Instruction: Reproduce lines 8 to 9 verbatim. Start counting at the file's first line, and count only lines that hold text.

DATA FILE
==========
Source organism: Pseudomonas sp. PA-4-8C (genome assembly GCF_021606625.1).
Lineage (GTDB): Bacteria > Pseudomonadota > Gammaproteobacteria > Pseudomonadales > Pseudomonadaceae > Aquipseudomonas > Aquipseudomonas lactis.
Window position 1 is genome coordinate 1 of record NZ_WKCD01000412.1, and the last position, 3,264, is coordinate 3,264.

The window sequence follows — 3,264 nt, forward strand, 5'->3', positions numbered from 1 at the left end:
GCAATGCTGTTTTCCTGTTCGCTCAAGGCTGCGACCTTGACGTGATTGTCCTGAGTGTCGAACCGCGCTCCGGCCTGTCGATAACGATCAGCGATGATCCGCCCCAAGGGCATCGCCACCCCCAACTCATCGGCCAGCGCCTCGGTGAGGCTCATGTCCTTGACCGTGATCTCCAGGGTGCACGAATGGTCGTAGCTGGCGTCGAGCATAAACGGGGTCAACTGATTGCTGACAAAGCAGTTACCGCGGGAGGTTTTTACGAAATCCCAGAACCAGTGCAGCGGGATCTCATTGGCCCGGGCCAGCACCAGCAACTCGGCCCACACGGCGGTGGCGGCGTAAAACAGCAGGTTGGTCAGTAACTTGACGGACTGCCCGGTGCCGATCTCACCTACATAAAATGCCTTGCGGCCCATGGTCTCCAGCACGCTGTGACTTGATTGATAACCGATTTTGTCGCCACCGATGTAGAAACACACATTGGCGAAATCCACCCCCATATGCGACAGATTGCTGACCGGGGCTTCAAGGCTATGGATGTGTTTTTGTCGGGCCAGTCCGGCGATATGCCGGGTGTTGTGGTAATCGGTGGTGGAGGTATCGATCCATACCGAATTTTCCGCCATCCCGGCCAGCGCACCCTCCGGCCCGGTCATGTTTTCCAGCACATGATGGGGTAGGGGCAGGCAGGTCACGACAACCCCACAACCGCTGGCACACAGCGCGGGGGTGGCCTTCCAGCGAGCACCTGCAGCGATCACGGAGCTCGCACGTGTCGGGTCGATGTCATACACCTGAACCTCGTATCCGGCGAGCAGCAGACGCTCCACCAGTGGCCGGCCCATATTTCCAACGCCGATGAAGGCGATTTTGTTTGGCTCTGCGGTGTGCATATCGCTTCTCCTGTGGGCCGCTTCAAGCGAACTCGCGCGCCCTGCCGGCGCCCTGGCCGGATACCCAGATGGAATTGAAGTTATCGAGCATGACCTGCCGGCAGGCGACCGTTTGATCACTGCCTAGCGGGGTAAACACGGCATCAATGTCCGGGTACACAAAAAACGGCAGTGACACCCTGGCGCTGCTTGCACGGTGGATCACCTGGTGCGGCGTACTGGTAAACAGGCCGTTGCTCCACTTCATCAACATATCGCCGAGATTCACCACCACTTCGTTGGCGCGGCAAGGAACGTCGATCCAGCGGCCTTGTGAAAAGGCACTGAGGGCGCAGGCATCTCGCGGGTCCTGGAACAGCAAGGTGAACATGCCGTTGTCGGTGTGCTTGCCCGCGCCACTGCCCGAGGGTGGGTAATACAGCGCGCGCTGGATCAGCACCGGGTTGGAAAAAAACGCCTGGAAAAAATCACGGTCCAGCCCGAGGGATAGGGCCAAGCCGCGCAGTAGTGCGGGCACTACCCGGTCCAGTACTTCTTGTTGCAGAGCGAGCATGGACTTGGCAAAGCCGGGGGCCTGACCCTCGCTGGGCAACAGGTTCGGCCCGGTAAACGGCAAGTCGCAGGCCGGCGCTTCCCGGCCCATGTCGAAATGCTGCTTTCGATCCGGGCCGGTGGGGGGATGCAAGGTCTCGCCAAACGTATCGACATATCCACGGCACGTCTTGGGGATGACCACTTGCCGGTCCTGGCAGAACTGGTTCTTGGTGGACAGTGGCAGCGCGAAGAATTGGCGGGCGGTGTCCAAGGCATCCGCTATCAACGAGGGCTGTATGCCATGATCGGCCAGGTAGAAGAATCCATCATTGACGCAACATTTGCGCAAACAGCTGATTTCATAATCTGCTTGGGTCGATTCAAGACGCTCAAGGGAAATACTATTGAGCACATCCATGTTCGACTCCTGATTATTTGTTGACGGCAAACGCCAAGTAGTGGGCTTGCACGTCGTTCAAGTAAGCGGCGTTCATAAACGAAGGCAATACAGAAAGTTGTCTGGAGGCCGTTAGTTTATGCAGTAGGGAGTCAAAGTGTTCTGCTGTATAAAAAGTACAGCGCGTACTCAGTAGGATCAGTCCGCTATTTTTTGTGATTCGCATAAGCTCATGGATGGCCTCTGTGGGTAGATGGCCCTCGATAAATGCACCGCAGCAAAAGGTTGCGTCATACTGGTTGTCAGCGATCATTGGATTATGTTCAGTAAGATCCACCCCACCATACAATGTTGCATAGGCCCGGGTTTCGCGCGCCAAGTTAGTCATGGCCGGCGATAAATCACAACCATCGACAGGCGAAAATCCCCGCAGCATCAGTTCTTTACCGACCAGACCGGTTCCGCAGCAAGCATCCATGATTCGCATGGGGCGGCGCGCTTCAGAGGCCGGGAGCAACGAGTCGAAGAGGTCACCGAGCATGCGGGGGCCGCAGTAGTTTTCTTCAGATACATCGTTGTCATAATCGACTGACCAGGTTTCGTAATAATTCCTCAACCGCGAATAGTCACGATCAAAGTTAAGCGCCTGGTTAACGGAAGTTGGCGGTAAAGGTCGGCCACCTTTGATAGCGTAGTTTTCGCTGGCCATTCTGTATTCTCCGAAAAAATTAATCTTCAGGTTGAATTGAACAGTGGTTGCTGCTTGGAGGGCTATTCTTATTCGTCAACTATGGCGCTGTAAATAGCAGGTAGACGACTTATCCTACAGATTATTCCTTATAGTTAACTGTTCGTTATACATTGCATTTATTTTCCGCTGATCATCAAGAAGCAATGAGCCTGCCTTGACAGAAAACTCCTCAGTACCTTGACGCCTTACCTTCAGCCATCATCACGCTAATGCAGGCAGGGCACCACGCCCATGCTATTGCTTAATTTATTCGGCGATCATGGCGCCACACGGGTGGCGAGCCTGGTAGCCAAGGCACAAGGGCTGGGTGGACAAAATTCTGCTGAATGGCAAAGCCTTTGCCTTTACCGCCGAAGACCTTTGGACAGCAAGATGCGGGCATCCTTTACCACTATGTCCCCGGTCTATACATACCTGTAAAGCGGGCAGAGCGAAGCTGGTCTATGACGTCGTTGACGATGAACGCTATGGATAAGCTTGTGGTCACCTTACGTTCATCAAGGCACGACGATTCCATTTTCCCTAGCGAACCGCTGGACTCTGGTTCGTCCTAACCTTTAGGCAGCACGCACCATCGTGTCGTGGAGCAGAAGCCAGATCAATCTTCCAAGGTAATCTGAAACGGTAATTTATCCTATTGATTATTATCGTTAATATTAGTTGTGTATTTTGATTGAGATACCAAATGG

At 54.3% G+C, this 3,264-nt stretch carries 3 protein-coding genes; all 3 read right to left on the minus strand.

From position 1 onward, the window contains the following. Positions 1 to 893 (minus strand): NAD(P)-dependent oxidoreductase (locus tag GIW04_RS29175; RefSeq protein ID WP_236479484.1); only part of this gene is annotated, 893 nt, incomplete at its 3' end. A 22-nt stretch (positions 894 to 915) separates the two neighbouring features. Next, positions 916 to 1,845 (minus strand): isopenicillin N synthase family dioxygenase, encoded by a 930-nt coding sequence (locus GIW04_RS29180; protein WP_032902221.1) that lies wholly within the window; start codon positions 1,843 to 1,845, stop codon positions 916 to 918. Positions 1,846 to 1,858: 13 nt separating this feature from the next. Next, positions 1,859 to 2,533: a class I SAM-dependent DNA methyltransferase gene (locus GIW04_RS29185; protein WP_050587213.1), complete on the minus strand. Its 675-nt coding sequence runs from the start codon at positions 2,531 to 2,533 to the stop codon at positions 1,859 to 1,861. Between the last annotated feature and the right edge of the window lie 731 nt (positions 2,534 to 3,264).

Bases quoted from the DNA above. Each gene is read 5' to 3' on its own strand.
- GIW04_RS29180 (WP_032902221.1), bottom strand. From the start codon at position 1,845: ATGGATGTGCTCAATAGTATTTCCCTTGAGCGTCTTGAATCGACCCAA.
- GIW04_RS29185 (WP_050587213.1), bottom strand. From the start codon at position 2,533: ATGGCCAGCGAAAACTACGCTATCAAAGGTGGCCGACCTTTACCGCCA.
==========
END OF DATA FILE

Bases quoted from the DNA above. Each gene is read 5' to 3' on its own strand.
- GIW04_RS29180 (WP_032902221.1), bottom strand. From the start codon at position 1,845: ATGGATGTGCTCAATAGTATTTCCCTTGAGCGTCTTGAATCGACCCAA.